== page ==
Being creative

The discussion started with a tweet:

From that tweet, Jeremy and I had a brief twitter-chat about what he meant by creativity? I said the proliferation of photos, tweets, blogs and other things showed a huge outpouring of creativity. He took the view that this type of output wasn’t really creative.

(I hope I haven’t put false words into Jeremy’s tweets here. You can follow the trail of the conversation to see if I’ve represented him fairly.)

The debate boils down to what can be considered creative? And what does ‘creativity’ really mean in the modern social media world?

Is every Instagram-filtered photograph an example of creativity? If not, then which, if any, are? Does it have to use certain filters, be perfectly framed, and taken by someone already with a photographic reputation?

Or does using Instagram as a platform instantly mean a work can be dismissed as non-creative?

Thinking about this leads onto another question: Who gets to decide what is creative, and what is not?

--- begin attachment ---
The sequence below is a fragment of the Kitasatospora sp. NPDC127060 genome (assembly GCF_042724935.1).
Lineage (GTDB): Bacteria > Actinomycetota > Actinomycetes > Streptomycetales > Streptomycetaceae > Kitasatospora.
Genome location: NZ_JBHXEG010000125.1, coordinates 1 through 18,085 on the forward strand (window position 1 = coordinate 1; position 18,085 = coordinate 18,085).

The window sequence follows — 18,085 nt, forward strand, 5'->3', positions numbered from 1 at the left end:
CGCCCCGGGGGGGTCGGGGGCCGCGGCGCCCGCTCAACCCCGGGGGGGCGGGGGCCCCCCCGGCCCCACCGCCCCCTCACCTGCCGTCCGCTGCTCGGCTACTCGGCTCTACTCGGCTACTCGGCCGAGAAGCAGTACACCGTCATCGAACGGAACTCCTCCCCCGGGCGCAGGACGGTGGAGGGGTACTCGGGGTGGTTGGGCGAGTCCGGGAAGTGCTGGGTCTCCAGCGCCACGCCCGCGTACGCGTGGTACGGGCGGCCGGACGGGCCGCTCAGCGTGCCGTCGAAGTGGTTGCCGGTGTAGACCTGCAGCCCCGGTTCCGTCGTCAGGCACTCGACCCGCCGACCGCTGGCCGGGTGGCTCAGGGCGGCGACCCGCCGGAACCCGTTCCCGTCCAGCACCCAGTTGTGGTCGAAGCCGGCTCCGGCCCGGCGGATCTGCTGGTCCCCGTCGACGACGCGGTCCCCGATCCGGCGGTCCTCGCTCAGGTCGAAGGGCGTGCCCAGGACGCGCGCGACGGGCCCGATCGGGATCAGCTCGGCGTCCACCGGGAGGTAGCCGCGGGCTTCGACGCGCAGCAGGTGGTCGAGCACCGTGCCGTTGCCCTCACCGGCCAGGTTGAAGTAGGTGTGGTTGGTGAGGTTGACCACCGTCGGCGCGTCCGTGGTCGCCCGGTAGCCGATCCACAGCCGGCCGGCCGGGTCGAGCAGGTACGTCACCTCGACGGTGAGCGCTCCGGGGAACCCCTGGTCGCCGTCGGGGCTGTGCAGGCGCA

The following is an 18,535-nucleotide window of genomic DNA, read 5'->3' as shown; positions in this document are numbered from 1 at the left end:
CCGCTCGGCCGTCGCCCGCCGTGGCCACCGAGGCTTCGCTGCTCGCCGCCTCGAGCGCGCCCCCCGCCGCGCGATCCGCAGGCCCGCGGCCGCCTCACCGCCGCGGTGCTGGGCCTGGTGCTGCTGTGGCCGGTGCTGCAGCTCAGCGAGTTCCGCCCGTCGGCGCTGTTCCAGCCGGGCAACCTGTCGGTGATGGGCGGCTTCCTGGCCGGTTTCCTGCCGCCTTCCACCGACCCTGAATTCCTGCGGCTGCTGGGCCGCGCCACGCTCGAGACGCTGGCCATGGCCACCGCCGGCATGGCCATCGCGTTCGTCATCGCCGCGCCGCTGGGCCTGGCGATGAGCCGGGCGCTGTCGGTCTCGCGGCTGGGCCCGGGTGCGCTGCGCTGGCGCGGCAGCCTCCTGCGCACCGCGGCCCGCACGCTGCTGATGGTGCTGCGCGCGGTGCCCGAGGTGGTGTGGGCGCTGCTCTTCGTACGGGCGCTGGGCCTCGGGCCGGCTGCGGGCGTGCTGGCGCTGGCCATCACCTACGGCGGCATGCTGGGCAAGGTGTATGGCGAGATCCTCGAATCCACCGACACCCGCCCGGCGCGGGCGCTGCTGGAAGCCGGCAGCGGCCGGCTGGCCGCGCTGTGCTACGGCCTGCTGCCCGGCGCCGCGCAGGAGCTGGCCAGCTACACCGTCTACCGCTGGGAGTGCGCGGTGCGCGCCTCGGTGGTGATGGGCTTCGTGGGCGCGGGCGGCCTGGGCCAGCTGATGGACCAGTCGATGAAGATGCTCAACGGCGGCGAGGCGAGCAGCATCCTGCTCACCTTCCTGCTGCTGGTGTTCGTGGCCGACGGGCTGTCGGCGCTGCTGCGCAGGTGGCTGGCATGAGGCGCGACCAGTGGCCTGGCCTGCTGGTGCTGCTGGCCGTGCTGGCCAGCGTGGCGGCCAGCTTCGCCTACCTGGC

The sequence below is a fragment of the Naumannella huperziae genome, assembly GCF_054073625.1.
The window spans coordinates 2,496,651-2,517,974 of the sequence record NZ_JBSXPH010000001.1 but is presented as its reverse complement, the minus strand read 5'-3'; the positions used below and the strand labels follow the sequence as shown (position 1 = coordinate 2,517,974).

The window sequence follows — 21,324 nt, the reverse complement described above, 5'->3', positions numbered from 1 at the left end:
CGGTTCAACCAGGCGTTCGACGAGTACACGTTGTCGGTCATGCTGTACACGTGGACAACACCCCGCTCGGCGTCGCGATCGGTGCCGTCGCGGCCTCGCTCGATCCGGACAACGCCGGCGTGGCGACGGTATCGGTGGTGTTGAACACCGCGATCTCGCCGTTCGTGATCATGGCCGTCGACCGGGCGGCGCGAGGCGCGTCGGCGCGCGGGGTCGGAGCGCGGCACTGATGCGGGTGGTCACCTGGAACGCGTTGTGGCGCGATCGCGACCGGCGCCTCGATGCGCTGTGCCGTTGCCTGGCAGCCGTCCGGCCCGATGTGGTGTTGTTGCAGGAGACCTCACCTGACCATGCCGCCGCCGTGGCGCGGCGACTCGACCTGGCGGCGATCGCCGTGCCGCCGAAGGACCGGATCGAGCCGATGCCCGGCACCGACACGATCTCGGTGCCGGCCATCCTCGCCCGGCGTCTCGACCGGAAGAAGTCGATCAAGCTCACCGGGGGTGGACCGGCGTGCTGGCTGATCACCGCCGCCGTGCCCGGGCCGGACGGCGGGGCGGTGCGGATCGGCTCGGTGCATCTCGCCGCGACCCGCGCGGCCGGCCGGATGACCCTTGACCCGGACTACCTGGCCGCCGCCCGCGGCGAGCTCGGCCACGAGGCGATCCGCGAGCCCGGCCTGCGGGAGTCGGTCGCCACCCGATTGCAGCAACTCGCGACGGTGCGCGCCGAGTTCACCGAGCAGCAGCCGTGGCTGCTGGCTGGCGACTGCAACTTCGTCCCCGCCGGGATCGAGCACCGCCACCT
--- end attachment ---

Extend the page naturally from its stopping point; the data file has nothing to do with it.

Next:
In some ways it reminds me of the arguments over high culture, and low culture. Is Mozart objectively better than One Direction? Ask someone of 41 and they may say Mozart. Ask a 14-year old girl and it’s probably One Direction every time.

For me, the decision of whether something is great or not, or even creative or not, comes down to the individual. That which I find derivative, another may consider to have climbed the heights of culture.

We shouldn’t sit in judgement on others. We shouldn’t make decisions on what constitutes creativity. Everything can be creative to someone.

The internet has removed many barriers of entry for people. Deciding who gets to create things is no longer down to who went to art school, or film school, or studied creative writing.

Those of us with access to the technology, can create what we wish. And those without access will hopefully become part of this fabulous creative democracy as technology extends across the globe.

As for who decides what is creative and what is not, here too, we see the democratisation of culture. In the past it was reviewers and the press who raised particular creative works above others, now we all get a vote.

Currently we do it through ‘likes’, retweets, or other forms of social sharing. With what our own little enclaves of society choose to reward rising to the top.

This review process will evolve with technology. I know enough about social-tech predictions not to predict what it will evolve into, I’m just looking forward to finding out.


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